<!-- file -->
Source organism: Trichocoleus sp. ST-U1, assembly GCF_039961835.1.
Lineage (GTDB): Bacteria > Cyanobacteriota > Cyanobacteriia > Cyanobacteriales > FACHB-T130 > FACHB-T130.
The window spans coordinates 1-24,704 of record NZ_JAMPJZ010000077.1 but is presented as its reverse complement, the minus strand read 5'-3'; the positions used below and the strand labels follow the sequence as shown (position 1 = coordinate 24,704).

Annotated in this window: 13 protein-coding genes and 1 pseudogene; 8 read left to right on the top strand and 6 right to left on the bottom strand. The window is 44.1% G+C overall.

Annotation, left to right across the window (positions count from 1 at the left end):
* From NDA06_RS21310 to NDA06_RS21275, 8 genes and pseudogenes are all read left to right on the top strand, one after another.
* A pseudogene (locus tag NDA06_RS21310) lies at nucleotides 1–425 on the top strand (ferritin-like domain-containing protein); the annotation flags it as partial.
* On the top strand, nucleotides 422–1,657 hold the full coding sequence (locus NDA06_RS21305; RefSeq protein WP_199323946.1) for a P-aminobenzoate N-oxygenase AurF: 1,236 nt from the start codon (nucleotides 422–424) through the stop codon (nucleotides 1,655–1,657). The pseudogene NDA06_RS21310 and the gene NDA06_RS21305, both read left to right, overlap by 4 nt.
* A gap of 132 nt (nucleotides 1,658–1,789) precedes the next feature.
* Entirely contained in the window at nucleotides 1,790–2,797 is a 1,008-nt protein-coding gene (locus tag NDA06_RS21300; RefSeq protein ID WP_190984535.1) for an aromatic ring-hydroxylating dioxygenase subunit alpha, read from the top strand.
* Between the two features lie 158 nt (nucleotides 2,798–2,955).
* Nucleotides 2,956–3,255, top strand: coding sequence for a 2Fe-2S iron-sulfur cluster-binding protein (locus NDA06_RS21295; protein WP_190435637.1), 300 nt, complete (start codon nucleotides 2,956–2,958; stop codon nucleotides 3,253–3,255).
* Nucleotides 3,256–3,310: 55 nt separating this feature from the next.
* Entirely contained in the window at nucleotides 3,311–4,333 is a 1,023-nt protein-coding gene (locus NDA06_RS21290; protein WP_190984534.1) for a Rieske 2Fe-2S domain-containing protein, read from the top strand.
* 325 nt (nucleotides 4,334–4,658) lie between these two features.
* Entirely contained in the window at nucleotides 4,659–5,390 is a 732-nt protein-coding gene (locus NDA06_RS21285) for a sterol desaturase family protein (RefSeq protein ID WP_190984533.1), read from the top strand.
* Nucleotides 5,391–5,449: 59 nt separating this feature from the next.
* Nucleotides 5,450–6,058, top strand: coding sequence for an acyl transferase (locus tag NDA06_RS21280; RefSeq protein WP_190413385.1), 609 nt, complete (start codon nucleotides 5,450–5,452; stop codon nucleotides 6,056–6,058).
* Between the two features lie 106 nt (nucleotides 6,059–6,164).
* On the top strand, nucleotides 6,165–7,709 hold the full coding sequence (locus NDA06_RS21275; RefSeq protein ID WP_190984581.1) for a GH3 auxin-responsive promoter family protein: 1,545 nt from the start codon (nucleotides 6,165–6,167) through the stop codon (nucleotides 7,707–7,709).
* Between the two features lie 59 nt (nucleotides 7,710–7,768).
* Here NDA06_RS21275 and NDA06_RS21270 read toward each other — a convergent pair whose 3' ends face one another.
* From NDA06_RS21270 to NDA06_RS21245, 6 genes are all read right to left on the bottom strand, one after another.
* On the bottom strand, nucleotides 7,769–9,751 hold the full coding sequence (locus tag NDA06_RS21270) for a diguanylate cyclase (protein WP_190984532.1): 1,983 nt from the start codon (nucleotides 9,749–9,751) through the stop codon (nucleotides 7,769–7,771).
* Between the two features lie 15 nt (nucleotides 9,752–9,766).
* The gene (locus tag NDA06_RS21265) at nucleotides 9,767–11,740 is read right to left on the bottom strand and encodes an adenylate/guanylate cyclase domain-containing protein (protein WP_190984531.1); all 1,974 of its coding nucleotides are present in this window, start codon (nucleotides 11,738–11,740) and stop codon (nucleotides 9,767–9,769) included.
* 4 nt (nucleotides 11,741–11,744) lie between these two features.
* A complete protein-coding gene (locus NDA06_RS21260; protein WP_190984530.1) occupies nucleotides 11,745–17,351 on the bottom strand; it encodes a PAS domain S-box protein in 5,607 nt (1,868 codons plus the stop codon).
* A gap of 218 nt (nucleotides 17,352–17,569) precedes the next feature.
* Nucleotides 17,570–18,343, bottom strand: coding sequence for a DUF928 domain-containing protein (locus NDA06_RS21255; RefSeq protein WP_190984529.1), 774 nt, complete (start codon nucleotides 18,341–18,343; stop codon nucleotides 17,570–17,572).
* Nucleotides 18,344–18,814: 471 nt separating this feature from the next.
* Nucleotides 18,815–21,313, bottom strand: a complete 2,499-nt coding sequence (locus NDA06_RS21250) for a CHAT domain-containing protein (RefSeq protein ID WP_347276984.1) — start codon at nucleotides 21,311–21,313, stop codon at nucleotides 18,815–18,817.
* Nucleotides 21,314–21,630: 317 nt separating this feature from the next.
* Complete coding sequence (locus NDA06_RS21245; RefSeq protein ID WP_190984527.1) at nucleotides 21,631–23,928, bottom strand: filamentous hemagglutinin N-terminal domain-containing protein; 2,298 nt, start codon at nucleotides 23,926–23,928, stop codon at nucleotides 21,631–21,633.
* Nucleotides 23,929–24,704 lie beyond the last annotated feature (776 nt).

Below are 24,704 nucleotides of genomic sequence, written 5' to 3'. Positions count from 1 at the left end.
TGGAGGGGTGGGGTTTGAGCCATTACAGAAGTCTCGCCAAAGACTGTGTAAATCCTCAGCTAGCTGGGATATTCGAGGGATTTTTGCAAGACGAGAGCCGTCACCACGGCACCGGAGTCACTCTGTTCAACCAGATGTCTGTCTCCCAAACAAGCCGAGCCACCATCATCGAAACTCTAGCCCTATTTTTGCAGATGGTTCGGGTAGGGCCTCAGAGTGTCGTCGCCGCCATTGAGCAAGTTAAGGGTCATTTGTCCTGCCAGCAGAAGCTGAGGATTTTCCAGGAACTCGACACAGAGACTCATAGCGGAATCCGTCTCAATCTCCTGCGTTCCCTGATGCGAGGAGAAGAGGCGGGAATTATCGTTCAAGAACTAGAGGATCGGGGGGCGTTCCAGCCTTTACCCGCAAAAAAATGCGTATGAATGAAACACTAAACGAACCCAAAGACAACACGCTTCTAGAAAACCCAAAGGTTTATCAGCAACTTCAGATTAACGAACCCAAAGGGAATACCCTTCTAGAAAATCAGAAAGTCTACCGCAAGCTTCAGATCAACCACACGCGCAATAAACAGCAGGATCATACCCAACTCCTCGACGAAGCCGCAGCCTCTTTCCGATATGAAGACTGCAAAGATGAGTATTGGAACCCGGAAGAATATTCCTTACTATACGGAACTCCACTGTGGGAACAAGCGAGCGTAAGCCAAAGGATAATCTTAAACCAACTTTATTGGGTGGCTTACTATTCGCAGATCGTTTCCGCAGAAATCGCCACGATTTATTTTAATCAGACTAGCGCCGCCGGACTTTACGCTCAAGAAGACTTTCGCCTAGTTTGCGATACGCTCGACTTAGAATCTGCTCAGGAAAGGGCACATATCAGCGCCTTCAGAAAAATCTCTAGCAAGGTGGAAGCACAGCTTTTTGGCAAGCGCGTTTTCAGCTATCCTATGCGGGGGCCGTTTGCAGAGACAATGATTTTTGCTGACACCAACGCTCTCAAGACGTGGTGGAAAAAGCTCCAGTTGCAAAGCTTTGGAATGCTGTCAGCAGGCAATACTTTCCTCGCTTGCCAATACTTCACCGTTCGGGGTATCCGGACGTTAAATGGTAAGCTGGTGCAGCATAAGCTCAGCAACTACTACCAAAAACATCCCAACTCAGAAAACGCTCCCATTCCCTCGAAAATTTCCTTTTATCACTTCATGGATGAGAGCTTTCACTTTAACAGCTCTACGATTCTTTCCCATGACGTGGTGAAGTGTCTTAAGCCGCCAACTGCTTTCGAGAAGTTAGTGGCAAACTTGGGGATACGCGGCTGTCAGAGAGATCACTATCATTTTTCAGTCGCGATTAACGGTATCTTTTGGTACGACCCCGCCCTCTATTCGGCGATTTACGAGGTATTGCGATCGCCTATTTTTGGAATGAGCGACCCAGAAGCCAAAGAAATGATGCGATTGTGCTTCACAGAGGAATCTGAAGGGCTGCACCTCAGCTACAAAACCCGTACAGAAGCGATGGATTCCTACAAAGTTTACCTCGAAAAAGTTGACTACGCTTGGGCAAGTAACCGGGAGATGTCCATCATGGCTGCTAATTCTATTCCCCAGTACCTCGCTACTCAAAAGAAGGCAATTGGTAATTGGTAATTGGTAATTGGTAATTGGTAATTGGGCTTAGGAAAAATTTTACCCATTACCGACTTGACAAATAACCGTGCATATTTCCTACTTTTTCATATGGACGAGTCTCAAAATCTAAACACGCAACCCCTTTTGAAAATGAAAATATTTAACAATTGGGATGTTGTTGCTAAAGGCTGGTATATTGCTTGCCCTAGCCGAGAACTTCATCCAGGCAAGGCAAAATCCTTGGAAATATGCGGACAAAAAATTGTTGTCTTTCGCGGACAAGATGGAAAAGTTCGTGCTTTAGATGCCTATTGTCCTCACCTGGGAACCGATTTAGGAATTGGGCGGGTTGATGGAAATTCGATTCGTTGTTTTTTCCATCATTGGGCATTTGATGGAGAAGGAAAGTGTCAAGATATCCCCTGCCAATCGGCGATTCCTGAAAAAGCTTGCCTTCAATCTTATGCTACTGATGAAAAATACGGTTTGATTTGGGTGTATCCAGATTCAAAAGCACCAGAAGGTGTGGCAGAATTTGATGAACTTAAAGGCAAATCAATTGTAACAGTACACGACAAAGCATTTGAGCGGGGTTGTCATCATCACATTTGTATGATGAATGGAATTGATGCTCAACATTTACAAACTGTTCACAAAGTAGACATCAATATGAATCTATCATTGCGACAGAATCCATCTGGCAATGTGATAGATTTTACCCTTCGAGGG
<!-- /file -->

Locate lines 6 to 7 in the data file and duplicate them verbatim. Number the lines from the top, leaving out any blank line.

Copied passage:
* From NDA06_RS21310 to NDA06_RS21275, 8 genes and pseudogenes are all read left to right on the top strand, one after another.
* A pseudogene (locus tag NDA06_RS21310) lies at nucleotides 1–425 on the top strand (ferritin-like domain-containing protein); the annotation flags it as partial.